MOMers working together to clean up the coastal area of Chek Jawa.
“During the cleanup, the teams collected trash in teams. Each team selected one person to take on the role of a data recorder to collect information of the items collected. It was not easy working under the hot sun and wet conditions, but many volunteers went to great lengths to extract trash – even those that were buried deep inside the soil.”
The volunteers formed human chains to transport the bags of trash.
“As the tides rose, we then formed human chains to transport the bags of trash from the coastal site to the trash collection point at higher ground. At the collection site, everyone was amazed at the variety of trash collected! We found the most unexpected items such as barrels, tyres and even car seats! How did these things end up at Chek Jawa?”
“But overall, it was a really enriching experience. In fact, some MOMers even brought their kids along to teach them the importance of protecting the environment.”
The amount of rubbish collected at the end of the day was mind-blowing!
Thankfully, taking part in the ICCS movement isn’t the only way you can save the earth. “Marine trash travels farther and wider than you can imagine. Everyone can play their part by using fewer disposable products, reusing and recycling, and disposing of trash properly,” shared Azlinah.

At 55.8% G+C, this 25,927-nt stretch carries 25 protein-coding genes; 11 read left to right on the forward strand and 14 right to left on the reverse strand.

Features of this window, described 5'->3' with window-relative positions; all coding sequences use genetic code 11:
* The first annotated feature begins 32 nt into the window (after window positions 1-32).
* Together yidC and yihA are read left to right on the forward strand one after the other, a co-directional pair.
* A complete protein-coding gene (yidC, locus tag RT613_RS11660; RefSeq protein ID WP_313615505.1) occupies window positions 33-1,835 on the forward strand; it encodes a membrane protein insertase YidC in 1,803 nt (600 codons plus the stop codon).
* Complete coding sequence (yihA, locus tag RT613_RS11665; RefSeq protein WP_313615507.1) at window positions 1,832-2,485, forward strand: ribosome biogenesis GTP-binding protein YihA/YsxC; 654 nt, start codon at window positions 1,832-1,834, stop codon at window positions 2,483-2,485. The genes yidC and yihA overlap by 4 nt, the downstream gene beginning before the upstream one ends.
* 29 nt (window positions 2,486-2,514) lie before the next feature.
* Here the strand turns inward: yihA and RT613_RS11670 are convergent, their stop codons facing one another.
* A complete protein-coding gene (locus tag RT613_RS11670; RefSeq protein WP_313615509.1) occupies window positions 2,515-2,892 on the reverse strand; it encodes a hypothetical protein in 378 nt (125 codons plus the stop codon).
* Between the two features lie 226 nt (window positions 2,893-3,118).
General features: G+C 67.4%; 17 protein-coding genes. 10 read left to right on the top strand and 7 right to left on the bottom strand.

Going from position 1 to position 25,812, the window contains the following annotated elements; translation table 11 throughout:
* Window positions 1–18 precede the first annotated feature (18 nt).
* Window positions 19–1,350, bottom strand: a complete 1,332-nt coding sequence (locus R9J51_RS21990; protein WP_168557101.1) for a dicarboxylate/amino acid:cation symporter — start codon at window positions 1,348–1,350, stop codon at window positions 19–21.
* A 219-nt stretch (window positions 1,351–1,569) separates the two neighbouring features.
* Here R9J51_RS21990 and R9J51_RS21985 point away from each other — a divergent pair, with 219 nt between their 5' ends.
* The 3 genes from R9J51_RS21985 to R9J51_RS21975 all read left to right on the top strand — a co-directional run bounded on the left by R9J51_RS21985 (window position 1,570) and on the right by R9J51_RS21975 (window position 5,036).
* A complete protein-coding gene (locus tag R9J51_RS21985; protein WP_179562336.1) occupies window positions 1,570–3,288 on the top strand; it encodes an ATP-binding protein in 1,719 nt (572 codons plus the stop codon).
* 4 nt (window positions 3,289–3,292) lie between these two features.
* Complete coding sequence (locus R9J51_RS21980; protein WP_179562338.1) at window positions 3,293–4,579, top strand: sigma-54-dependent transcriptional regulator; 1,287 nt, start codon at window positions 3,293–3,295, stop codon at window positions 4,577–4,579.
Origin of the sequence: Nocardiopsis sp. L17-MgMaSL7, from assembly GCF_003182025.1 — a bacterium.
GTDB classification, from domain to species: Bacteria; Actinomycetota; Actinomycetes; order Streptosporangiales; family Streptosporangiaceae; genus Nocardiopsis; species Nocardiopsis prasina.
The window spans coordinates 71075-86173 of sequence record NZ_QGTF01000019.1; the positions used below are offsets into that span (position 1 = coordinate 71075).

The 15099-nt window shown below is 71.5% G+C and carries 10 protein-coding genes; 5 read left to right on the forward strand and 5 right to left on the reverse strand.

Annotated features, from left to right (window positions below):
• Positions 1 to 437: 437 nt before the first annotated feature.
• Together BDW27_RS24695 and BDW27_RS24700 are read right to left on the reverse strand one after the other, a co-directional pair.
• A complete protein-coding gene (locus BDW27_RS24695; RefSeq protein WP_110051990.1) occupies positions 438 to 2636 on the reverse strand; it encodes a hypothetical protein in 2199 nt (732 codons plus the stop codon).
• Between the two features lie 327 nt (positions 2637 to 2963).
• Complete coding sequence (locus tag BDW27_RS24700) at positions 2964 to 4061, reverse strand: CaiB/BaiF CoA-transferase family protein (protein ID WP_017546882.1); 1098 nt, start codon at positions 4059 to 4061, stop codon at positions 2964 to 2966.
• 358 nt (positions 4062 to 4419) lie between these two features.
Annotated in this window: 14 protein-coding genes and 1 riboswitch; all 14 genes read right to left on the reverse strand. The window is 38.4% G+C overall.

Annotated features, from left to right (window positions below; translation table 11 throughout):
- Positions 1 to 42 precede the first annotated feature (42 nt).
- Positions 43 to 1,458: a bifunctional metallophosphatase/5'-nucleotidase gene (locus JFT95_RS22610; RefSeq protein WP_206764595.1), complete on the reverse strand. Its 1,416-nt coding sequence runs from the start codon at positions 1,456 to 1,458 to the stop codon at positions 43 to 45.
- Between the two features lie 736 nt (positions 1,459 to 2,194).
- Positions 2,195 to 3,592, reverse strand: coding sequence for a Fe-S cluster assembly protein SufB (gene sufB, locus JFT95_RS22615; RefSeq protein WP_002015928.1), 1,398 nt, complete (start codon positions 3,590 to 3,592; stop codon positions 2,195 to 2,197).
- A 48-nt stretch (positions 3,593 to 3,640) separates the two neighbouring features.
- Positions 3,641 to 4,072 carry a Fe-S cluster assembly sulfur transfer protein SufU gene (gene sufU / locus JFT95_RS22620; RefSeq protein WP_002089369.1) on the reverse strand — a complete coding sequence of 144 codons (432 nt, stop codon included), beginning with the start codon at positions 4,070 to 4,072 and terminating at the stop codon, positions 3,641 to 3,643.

Azlinah isn’t the only enlightened MOMer. Since 2011, CEOC has been organising the “One Tab, One Hope” project to collect ring tabs from aluminium cans. These ring tabs are then melted down and made into prosthetic legs. It takes 3,000 ring tabs (roughly 1kg) to make one pair of prosthetic legs, but what do we do with the rest of the can? No worries, we have recycling bins placed all over the MOM premises to remind and encourage MOMers to dispose their metal cans the right way!
At the end of the day, some of you may be asking: How much difference can just one person make?
“It all has to start with you. Individually, our efforts might seem small, but the coastal cleanup really opened my eyes. It was just mind-blowing how much trash was picked up by our 50 volunteers in just an hour. A whopping 258kg of rubbish! So while we can’t change things overnight, I think that through public education and leading by example, we can make a difference to the environment,” said Azlinah, with conviction.